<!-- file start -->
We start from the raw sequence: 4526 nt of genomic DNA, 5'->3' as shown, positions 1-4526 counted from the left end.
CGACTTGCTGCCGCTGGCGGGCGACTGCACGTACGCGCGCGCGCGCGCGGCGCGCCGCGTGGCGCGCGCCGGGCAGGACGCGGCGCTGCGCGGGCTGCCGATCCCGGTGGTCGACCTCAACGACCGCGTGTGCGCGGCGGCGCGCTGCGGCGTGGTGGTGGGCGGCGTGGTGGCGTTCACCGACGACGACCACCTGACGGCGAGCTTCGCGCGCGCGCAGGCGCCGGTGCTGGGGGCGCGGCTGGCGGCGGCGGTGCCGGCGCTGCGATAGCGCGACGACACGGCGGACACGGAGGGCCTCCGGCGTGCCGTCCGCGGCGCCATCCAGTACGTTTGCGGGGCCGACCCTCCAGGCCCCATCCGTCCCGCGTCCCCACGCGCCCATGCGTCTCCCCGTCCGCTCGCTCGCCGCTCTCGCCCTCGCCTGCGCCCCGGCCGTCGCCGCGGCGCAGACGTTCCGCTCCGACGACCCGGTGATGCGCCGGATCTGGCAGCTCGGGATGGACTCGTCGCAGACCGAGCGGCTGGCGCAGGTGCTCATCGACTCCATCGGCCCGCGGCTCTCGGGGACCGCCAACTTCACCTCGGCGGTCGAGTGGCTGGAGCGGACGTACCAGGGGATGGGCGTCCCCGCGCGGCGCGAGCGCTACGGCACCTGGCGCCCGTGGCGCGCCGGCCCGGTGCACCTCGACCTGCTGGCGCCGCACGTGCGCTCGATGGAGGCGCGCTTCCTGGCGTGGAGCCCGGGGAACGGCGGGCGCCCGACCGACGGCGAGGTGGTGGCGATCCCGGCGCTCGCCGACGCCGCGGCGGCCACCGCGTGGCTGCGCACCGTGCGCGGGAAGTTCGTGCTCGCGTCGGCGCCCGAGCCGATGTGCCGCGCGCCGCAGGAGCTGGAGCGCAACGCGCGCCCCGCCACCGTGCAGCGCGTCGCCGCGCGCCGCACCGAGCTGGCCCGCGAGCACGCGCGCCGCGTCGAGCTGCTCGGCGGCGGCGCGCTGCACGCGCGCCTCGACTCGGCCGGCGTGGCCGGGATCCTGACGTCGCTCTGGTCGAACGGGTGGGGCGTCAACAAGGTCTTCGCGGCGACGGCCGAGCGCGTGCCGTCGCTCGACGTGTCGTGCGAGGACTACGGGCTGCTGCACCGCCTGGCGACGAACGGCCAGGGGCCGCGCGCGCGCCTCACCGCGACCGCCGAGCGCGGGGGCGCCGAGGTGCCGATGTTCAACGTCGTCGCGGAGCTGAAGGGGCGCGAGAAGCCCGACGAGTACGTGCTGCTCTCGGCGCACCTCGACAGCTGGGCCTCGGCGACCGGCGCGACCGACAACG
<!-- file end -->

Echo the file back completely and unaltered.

We start from the raw sequence: 4526 nt of genomic DNA, 5'->3' as shown, positions 1-4526 counted from the left end.
CGACTTGCTGCCGCTGGCGGGCGACTGCACGTACGCGCGCGCGCGCGCGGCGCGCCGCGTGGCGCGCGCCGGGCAGGACGCGGCGCTGCGCGGGCTGCCGATCCCGGTGGTCGACCTCAACGACCGCGTGTGCGCGGCGGCGCGCTGCGGCGTGGTGGTGGGCGGCGTGGTGGCGTTCACCGACGACGACCACCTGACGGCGAGCTTCGCGCGCGCGCAGGCGCCGGTGCTGGGGGCGCGGCTGGCGGCGGCGGTGCCGGCGCTGCGATAGCGCGACGACACGGCGGACACGGAGGGCCTCCGGCGTGCCGTCCGCGGCGCCATCCAGTACGTTTGCGGGGCCGACCCTCCAGGCCCCATCCGTCCCGCGTCCCCACGCGCCCATGCGTCTCCCCGTCCGCTCGCTCGCCGCTCTCGCCCTCGCCTGCGCCCCGGCCGTCGCCGCGGCGCAGACGTTCCGCTCCGACGACCCGGTGATGCGCCGGATCTGGCAGCTCGGGATGGACTCGTCGCAGACCGAGCGGCTGGCGCAGGTGCTCATCGACTCCATCGGCCCGCGGCTCTCGGGGACCGCCAACTTCACCTCGGCGGTCGAGTGGCTGGAGCGGACGTACCAGGGGATGGGCGTCCCCGCGCGGCGCGAGCGCTACGGCACCTGGCGCCCGTGGCGCGCCGGCCCGGTGCACCTCGACCTGCTGGCGCCGCACGTGCGCTCGATGGAGGCGCGCTTCCTGGCGTGGAGCCCGGGGAACGGCGGGCGCCCGACCGACGGCGAGGTGGTGGCGATCCCGGCGCTCGCCGACGCCGCGGCGGCCACCGCGTGGCTGCGCACCGTGCGCGGGAAGTTCGTGCTCGCGTCGGCGCCCGAGCCGATGTGCCGCGCGCCGCAGGAGCTGGAGCGCAACGCGCGCCCCGCCACCGTGCAGCGCGTCGCCGCGCGCCGCACCGAGCTGGCCCGCGAGCACGCGCGCCGCGTCGAGCTGCTCGGCGGCGGCGCGCTGCACGCGCGCCTCGACTCGGCCGGCGTGGCCGGGATCCTGACGTCGCTCTGGTCGAACGGGTGGGGCGTCAACAAGGTCTTCGCGGCGACGGCCGAGCGCGTGCCGTCGCTCGACGTGTCGTGCGAGGACTACGGGCTGCTGCACCGCCTGGCGACGAACGGCCAGGGGCCGCGCGCGCGCCTCACCGCGACCGCCGAGCGCGGGGGCGCCGAGGTGCCGATGTTCAACGTCGTCGCGGAGCTGAAGGGGCGCGAGAAGCCCGACGAGTACGTGCTGCTCTCGGCGCACCTCGACAGCTGGGCCTCGGCGACCGGCGCGACCGACAACG